In an attempt to make new friends and generally be open and accepting to other people in my young adult life, I have extended the hand of companionship to the white women who are my peers, despite the initial feeling of skepticism and cautiousness that almost automatically accompanies any sort of interaction with white people. As much as I have struggled with my own evolving feelings about white people (from being best friends with them as a child to gradually growing farther apart due to the inevitable racial divide), I still make a concerted attempt not to let any of that cloud my openness when meeting new, unique individuals. It is a hard thing to do when so many interactions turn out predictably disappointing, but what is the point of us suffering from the effects of racial discrimination if we cannot learn from it? (Hint: there is no point to suffering from racism). So in an attempt to still follow anti-racist virtues of acceptance and “tolerance,” I open my heart, to white girls.
And at first it can seem okay. I grew up around white people and whiteness is ubiquitous enough in my culture (American culture) for me to know how to connect with them even if I hadn’t. Especially when we interact on those nights out, those nights where everyone is looking to let loose and have a great time, the connection can seem as if I am right back at my elementary school, giggling about boys to a girl whose race is the last thing on my mind: a Barbie to my Christie doll. The connections made on nights with substances can seem downright preordained – all the facades come down and it is straight friends friends friends, and there is nothing like women’s friendship.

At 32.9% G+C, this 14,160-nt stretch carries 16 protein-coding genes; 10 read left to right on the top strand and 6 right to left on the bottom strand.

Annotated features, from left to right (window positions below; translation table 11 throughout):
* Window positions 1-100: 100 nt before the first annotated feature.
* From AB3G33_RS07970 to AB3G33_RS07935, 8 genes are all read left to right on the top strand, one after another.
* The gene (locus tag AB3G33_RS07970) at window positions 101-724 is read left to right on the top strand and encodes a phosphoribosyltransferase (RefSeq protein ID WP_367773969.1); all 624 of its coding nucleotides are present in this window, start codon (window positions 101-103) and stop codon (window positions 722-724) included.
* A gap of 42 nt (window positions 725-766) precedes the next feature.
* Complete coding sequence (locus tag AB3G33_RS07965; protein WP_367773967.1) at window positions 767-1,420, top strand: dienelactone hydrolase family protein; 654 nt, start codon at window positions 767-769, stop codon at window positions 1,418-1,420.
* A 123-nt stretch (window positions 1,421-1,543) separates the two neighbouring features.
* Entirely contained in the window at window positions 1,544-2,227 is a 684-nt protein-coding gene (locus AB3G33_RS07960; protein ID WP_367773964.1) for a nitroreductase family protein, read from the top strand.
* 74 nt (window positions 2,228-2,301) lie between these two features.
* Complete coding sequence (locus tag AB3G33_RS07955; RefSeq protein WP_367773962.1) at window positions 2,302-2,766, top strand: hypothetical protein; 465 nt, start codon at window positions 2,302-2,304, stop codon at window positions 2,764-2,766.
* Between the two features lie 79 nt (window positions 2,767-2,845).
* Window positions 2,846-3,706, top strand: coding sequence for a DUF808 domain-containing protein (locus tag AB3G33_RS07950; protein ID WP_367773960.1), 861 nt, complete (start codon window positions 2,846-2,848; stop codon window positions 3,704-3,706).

Which is why it can be so disconcerting when those connections never seem to make it past the initial spark of camaraderie, like pushing tomatoes through a sieve and all the pulpy bits stay behind while the juice is left wondering like, wtf? In my experience it is hard for white women to get past that initial bit, the part where you go from acquaintances who really like each other to real, actual friends. See real actual friends are people with whom your relationship is mutual; you hold my hair and I’ll hold yours. True friends are interested in knowing about your life, what you’re feeling anxious about and what excites you. True friends can expect that you will listen to them rant about their new boss but also can be counted on to return the favor.
I know white women have the ability to be true friends, so what stops them when it comes to us black women? Maybe it is the stereotype that black women are strong, therefore why would we ever need a shoulder to cry on? Maybe it is the expectation that we will give tough, “no-nonsense” advice, so come to me with all your problems, I’ll tell it to you straight! Maybe it is that white women hold a certain level of uneasiness with black women’s emotions, because once we’re angry nothing can stand in our way, right? Whatever it is rooted in, it has got to stop, because not only is it perpetuating same old racism, but it is also preventing any true solidarity between women, keeping us the proletariat to the ruling powers of men.